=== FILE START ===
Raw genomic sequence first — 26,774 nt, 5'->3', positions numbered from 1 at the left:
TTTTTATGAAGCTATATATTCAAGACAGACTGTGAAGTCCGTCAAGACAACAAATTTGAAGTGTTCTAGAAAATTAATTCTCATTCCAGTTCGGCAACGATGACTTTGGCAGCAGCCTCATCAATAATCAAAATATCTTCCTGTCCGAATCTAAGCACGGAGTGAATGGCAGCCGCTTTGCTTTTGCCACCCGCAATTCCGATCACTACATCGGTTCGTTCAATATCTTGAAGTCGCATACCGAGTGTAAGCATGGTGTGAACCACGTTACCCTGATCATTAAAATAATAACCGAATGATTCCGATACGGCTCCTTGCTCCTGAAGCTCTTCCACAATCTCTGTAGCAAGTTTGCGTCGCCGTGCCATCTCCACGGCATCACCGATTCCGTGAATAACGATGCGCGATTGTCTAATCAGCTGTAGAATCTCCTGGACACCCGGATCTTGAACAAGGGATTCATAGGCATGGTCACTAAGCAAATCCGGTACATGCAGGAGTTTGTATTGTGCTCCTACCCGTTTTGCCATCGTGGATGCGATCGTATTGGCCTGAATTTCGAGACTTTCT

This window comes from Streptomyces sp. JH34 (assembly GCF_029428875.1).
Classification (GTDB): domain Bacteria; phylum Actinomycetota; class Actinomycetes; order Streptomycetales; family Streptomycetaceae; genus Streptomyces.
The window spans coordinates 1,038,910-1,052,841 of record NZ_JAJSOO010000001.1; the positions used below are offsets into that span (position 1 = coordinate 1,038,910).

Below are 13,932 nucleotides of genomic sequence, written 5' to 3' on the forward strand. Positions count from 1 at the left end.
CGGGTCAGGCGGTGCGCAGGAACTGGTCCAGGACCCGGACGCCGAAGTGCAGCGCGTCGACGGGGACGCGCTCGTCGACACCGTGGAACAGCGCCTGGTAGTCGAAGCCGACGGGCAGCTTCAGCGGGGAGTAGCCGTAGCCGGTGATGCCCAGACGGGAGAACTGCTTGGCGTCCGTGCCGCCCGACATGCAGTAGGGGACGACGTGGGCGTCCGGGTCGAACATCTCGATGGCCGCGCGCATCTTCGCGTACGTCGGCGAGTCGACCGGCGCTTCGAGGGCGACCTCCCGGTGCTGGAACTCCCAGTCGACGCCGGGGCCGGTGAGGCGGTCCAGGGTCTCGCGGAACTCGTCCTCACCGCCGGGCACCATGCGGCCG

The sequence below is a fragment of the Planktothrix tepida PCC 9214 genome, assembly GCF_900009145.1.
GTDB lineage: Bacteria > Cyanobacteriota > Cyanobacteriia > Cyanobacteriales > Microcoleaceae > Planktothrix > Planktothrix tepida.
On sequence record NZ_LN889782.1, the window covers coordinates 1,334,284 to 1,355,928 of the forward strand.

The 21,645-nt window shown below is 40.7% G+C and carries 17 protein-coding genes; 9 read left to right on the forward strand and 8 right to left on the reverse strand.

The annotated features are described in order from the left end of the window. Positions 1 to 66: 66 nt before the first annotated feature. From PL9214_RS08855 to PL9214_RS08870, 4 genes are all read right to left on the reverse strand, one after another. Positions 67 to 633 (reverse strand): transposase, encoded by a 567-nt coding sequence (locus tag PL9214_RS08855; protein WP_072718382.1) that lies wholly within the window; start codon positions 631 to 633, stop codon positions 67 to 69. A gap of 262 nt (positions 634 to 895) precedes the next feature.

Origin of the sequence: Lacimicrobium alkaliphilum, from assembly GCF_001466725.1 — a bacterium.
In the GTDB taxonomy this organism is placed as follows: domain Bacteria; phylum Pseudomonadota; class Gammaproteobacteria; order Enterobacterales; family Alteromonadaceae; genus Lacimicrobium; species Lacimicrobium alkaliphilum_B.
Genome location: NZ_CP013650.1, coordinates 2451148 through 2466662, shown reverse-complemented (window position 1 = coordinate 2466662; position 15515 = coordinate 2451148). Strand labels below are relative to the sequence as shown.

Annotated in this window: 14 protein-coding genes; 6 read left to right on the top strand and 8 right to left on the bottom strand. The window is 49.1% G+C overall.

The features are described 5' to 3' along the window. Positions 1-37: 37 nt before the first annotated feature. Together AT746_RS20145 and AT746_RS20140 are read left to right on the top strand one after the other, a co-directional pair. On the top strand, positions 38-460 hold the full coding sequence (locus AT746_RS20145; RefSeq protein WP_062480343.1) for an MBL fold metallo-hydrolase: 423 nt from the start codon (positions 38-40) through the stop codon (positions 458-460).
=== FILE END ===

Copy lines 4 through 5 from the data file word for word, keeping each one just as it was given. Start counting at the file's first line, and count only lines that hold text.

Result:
Classification (GTDB): domain Bacteria; phylum Actinomycetota; class Actinomycetes; order Streptomycetales; family Streptomycetaceae; genus Streptomyces.
The window spans coordinates 1,038,910-1,052,841 of record NZ_JAJSOO010000001.1; the positions used below are offsets into that span (position 1 = coordinate 1,038,910).